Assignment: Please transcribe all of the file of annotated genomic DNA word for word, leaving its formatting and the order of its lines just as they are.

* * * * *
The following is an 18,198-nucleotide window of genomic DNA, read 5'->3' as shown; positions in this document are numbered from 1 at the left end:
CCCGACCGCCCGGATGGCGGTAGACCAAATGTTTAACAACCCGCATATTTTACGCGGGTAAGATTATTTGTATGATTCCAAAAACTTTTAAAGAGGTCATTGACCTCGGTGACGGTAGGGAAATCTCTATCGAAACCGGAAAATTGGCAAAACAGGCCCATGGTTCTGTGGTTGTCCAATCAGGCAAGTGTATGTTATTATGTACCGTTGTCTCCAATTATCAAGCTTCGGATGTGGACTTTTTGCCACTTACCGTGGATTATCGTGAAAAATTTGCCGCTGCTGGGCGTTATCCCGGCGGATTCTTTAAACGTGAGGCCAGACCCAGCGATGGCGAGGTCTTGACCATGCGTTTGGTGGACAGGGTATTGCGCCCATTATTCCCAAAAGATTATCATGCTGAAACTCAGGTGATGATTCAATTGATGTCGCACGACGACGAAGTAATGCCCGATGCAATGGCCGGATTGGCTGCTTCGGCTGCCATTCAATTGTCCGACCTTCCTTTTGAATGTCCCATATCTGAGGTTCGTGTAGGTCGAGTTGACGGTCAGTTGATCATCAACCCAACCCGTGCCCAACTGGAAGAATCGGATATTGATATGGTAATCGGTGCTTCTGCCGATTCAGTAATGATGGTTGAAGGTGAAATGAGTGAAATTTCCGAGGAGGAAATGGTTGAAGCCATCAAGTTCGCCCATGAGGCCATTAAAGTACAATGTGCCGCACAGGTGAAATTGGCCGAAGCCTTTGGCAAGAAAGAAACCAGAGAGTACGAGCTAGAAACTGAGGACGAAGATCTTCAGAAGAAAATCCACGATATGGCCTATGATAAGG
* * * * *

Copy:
The following is an 18,198-nucleotide window of genomic DNA, read 5'->3' as shown; positions in this document are numbered from 1 at the left end:
CCCGACCGCCCGGATGGCGGTAGACCAAATGTTTAACAACCCGCATATTTTACGCGGGTAAGATTATTTGTATGATTCCAAAAACTTTTAAAGAGGTCATTGACCTCGGTGACGGTAGGGAAATCTCTATCGAAACCGGAAAATTGGCAAAACAGGCCCATGGTTCTGTGGTTGTCCAATCAGGCAAGTGTATGTTATTATGTACCGTTGTCTCCAATTATCAAGCTTCGGATGTGGACTTTTTGCCACTTACCGTGGATTATCGTGAAAAATTTGCCGCTGCTGGGCGTTATCCCGGCGGATTCTTTAAACGTGAGGCCAGACCCAGCGATGGCGAGGTCTTGACCATGCGTTTGGTGGACAGGGTATTGCGCCCATTATTCCCAAAAGATTATCATGCTGAAACTCAGGTGATGATTCAATTGATGTCGCACGACGACGAAGTAATGCCCGATGCAATGGCCGGATTGGCTGCTTCGGCTGCCATTCAATTGTCCGACCTTCCTTTTGAATGTCCCATATCTGAGGTTCGTGTAGGTCGAGTTGACGGTCAGTTGATCATCAACCCAACCCGTGCCCAACTGGAAGAATCGGATATTGATATGGTAATCGGTGCTTCTGCCGATTCAGTAATGATGGTTGAAGGTGAAATGAGTGAAATTTCCGAGGAGGAAATGGTTGAAGCCATCAAGTTCGCCCATGAGGCCATTAAAGTACAATGTGCCGCACAGGTGAAATTGGCCGAAGCCTTTGGCAAGAAAGAAACCAGAGAGTACGAGCTAGAAACTGAGGACGAAGATCTTCAGAAGAAAATCCACGATATGGCCTATGATAAGG